Missy and Brett Gosney stop for a photo beneath Monte Bianco (known as Mont Blanc on the other side of the Alps) near the end of their five-day, 205-mile Tor des Geants in September. The two were among nine Americans to race and less than 400 runners to finish the grueling race./Photo by Brendan Trimboli

Giant steps

Local couple completes 200-mile 'Tor des Geants'

by Page Burno

It’s called an “endurance trail run," but the Tor des Geants, a 205-mile (330k) run through the Alps of northern Italy, is more than a test of endurance.

For two local ultra runners, husband and wife duo Brett and Missy Gosney, it was the high point of an already impressive running career.

"It was the race of a lifetime," said Brett, still in the throes of recovery from the race, which took place Sept. 8-15. In addition to being two of only nine Americans chosen via lottery to run the race, the Gosneys were among the less than 50 percent of the race's 740-some participants to actually finish.

As the name would suggest, the "Tour of Giants" (TDG) is a six-day race of epic proportions. Starting and finishing in the Aosta Valley of Northern Italy, runners climb and descend 78,000 feet – roughly the equivalent of going from sea level to Everest, three times. During these dramatic changes in elevation, runners can experience anything from intense heat and sun to rain, wind and even snow. Although billed as "noncompetitive" in nature (all finishers are given an award), the race is not staged, meaning racers must muscle through without the benefit of a good night's sleep or much more than the clothes on their backs.

Despite these seemingly insurmountable odds, interest in the race, now in its fourth year, is huge. This year's race drew participants from 41 countries, ranging in age from 20-77. This year's winner, Iker Karrera, of Spain, ran the race in just more than 70 hours, averaging 69 miles a day and beating the previous year's time by almost six hours.

For the Gosneys, a month after finishing, the race still seems like some sort of crazy dream.

“You go through all these stages of remembering the different aspects and looking at it different ways … the things you remember, the things you don’t, the things you suffered through,” said Brett, who is the CEO of Animas Surgical Hospital, “… including the question of ‘how did we get ourselves involved in this?’”

Missy continued. “I know we put our names in a lottery, and I know that our names were picked, and then we looked at each other and said, 'let’s go.'”

But the back-story of how the two decided to put their name in the hat in the first place involves many, many miles.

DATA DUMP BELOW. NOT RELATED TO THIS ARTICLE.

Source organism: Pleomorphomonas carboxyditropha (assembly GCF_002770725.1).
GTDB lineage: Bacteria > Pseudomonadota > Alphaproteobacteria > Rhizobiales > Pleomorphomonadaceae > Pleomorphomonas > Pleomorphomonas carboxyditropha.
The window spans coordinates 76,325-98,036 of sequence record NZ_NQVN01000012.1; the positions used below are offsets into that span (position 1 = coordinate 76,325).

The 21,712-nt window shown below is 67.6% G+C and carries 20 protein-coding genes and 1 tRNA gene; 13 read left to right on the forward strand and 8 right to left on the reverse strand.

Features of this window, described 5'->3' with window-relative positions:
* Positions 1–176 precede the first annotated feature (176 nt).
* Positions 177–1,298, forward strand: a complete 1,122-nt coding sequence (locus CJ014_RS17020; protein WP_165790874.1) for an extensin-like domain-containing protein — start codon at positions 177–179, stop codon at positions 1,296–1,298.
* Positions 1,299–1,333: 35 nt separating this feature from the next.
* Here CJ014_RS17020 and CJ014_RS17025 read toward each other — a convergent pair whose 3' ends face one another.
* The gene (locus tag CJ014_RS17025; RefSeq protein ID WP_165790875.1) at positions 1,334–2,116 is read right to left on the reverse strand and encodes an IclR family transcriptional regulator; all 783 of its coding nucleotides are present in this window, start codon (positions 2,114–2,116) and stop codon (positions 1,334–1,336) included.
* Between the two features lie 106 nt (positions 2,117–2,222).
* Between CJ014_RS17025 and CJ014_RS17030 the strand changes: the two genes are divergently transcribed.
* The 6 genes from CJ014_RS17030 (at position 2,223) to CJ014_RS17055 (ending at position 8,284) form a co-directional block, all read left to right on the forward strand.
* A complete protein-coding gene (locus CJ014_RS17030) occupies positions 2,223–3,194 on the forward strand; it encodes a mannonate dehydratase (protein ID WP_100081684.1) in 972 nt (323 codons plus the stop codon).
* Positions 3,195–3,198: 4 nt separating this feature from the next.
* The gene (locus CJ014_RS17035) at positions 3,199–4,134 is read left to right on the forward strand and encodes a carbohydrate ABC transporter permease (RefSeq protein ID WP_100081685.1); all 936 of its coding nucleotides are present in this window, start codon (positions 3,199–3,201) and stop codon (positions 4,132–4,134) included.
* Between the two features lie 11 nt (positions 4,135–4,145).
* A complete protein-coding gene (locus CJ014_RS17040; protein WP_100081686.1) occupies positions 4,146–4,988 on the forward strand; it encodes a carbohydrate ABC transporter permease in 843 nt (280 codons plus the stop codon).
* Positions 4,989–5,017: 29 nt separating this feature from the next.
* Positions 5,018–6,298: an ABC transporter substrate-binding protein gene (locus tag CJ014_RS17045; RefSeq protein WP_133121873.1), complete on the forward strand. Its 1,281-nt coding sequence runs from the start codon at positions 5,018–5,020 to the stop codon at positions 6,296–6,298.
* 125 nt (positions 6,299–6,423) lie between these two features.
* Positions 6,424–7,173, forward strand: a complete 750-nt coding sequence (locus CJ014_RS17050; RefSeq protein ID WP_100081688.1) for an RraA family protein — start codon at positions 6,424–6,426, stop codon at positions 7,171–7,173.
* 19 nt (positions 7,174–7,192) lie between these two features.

Brett was an avid climber for several years, but in the mid 1990s a quest to travel quick and light started what he calls "adventure mountain runs," which morphed into competitive running. Brett, at 54, has now run more than 34 ultra running events – including competing in the Hard Rock 100 seven times. He now serves on the board for the Silverton race.

“The idea is just to get into the mountains ... year by year I just kept shedding things. I found the more I got rid of, the more fun I had,” Brett said.

At 44, Missy ran her first ultra after spending nearly 20 years working for Outward Bound and spending a significant amount of time in the mountains.

“I hadn’t done a ton of long runs, but I’d spent so much time on trails,” Missy said. “I have a competitive streak, so I love getting to the start line.”

She has completed four ultra events, placing first in the 100-mile Cascade Crest in Washington and second in the 50-mile San Juan Solstice outside of Lake City.

While the two both had experience with running distances up to 100 miles, the TDG broke into a new realm of "epic trail running."

Each fall, the couple sits down to choose their “hit-list” for the coming year. They tossed their names in the hat for the TGD, which has long been on their radar. When their names were drawn in February, the training began.

“We started training the minute we got in,” Missy said. “We were extremely well-trained, but rookies to the run itself.”

The bulk of their training took place in the San Juans, and at the peak, the two were running about 25 hours at a time – or approximately 100 miles with 30,000 feet of vertical.

Pine Needle Mountaineering offered the two loads of support with gear, letting them try out various packs and jackets before making a decision.

 “TDG is billed as the most difficult mountain run in the world for a number of reasons,” Brett said, “the distance being the most obvious.”